Sunday, July 26, 2009

Inconvenient Classes of Persons and Health Care

A state-run health care system looks pretty good on paper. It would work very well, provided that a few conditions were met, including, but not limited to:
  • Everyone at the leadership level being
    • Competent
    • Selfless
    • Disinterested in anything but each citizen's
      • Health
      • Life
  • All citizens being
    • In reasonably good health
      • And likely to stay that way
    • Able to fully cooperate with the system
    • Diligent in their efforts to maintain their own health
    • Engaged in safe occupations and lifestyles
In a nation where conditions like these were met, health care as a government service should work fairly well.

I ran into a blog post this morning, with these paragraphs:
"...Throughout the 20th Century, the success of revolutionary proposals has been hampered by the existence of inconvenient classes of persons. In the Russian Communist Revolution, Ukrainian 'kulaks' stood in the way of a glorious modern Moscow. 'Fetuses' stood in the way of a Sexual Revolution attempting to dissociate sex from commitment and fecundity.

"In the 21st Century, the elderly stand in the way of a revolution in health care. They're just to darn expensive to make health care affordable for 'everyone'.

"In the 20th Century, ideological revolutions mitigated the brake-effects of undesirable classes by giving them euphemistic titles and then killing them. The elderly in the U.S. don't yet have a name I can stick in quotes, but they have a plan for eliminating their brake-effect on the health care revolution - HR 3200, 'America's Affordable Health Choices Act of 2009'...."
(The Catholic Key Blog)
Elsewhere in the post, I was impressed by terms like "QALY (quality-adjusted life years)," that generally don't work their way into media spots touting the excellence of our leaders' plans for a real change in health care.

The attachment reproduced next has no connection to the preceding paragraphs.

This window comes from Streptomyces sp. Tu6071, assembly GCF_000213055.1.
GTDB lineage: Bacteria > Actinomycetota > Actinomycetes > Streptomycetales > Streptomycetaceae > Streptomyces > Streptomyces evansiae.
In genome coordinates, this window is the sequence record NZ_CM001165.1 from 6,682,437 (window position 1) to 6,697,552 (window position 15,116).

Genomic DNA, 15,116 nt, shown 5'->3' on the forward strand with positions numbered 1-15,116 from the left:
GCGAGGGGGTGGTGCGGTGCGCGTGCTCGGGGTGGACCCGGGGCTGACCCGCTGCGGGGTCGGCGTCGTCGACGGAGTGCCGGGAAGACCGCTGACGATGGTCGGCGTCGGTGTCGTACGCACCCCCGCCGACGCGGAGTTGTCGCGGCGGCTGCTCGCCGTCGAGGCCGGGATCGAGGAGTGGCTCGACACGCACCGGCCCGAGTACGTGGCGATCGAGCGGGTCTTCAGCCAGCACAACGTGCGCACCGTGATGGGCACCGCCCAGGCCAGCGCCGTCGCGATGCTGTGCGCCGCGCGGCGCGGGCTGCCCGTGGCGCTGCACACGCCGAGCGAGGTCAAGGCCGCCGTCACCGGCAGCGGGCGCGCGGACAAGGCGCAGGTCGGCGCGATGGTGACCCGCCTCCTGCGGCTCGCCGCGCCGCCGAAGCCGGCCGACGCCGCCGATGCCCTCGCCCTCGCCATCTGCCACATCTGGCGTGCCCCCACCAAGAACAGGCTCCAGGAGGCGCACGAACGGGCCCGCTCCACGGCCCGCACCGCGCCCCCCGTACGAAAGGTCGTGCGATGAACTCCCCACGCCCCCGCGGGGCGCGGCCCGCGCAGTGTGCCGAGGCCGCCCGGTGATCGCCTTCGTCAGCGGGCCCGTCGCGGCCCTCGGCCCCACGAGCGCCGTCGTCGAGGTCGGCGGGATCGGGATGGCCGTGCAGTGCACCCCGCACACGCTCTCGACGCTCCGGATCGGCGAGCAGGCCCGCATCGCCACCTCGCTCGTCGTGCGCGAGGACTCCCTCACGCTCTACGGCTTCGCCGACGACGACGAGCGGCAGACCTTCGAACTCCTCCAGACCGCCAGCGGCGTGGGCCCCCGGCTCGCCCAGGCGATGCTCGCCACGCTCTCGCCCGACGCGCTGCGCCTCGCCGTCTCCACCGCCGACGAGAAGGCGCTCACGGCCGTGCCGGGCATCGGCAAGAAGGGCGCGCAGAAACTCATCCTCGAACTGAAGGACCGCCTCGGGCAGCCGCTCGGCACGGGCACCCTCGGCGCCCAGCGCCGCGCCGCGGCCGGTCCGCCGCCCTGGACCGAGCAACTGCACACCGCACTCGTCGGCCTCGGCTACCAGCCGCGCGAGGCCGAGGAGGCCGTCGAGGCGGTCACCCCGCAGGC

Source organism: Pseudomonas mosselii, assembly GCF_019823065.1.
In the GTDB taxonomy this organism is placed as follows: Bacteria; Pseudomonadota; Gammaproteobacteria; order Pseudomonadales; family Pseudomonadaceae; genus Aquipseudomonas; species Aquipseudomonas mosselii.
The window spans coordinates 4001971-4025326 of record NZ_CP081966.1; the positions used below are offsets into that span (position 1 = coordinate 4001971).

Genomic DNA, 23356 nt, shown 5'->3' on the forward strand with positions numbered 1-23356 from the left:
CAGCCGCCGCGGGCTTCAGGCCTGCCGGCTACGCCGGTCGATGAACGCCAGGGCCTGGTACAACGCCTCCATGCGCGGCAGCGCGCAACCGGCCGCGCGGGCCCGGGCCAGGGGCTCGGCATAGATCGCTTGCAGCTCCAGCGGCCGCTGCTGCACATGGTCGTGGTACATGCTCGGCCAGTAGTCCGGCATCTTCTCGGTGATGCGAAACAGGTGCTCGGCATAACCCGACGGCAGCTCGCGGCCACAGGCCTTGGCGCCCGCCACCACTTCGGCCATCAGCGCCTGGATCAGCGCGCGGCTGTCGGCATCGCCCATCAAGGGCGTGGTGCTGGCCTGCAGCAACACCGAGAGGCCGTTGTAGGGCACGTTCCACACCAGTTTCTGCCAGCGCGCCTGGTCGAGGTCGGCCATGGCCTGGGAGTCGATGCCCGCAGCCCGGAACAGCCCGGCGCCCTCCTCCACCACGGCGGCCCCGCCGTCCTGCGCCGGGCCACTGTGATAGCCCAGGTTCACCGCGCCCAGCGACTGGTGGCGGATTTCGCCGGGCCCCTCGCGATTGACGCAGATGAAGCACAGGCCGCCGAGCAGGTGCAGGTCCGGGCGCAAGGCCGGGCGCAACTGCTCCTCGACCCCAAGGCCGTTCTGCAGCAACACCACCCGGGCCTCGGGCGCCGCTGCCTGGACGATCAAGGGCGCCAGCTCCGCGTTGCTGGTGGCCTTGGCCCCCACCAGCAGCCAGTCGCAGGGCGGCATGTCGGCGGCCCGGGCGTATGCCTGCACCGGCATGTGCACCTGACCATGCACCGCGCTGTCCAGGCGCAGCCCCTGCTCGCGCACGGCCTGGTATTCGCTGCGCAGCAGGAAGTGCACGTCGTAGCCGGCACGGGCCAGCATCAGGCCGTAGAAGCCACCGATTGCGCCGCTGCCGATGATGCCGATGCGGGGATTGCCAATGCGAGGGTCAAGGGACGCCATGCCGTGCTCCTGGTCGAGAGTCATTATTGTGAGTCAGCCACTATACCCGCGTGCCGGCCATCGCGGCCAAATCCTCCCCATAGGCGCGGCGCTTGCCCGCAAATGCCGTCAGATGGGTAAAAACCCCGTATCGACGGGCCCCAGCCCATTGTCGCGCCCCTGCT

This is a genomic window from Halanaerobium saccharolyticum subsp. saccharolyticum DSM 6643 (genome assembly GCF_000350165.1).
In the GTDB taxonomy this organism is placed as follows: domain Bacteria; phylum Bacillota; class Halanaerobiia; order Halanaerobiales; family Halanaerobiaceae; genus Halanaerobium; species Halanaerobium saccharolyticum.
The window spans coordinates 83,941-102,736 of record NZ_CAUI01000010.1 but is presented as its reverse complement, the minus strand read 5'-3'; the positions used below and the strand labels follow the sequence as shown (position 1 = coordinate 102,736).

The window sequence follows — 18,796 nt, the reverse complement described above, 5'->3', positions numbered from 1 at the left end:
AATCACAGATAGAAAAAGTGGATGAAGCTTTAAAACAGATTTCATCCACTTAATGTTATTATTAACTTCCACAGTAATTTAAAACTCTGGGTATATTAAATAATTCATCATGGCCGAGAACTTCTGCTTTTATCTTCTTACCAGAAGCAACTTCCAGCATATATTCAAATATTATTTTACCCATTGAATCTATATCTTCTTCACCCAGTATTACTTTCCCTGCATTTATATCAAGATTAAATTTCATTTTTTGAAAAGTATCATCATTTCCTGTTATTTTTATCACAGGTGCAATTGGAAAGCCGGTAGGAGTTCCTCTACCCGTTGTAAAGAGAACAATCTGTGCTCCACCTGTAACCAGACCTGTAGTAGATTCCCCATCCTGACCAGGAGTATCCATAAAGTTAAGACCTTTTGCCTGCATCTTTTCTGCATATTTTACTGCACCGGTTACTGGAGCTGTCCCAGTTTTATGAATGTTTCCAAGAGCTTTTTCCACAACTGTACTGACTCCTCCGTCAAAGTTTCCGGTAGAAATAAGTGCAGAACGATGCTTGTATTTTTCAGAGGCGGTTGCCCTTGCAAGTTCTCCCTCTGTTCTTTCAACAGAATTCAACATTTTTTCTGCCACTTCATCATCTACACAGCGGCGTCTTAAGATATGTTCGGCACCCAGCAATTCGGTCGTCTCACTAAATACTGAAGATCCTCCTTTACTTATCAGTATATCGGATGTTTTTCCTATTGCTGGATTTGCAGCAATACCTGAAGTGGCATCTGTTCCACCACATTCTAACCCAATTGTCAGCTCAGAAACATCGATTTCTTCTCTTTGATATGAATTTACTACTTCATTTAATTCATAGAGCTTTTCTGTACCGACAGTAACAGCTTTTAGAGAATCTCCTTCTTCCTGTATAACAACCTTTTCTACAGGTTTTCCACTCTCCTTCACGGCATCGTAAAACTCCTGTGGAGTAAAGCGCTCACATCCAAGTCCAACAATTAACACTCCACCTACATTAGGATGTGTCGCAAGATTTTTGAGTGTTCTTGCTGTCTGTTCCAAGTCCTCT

Since it looks like "eliminating fraud, waste and abuse" would lower the medicare budget by only about 1%, health care for the over-65 crowd will have to be rationed. And "QALY (quality-adjusted life years)" sounds so much nicer than "rationed health care."

There's quite a bit more in the post, mostly an analysis of current federal health-care proposals and a recent Forbes magazine article.

I strongly recommend that anyone who is not in their mid-to-late-twenties, in excellent health, and willing to die for the state when they become unproductive or inconvenient, read Stand in the Way of a Revolution - And Die! - Health Care Edition."

America, and some other countries where people haven't been having children anywhere near enough to maintain the population, has problems. Actually, America is still fairly well-off, since people are still coming here from other parts of the world. But even here, we've got a situation where people are living longer - and haven't, by and large, seen to it that there's someone around to take their place.

No matter what's done, I think the next several decades of American history are going to be messy. There are, and will be, very hard choices to make. It's likely that families will have to decide whether a trip to Disney World is more important than another month's care for an older family member.

As a Catholic, I have rather well-defined beliefs about the sanctity of human life. Before I converted, I already had decided that putting my faith in princes or their contemporary analogues was a bad idea.

All thing considered, about the last organization I want deciding who gets health care and who doesn't - who lives and who dies - is an agency of the federal government.

Somewhat-related posts: Featured Post:
A tip of the hat to newadvent on Twitter, for the heads-up on The Catholic Key's post.

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Sometime regrettable advertisements get through, anyway.

Bottom line? What that service displays reflects the local culture's norms, - not Catholic teaching.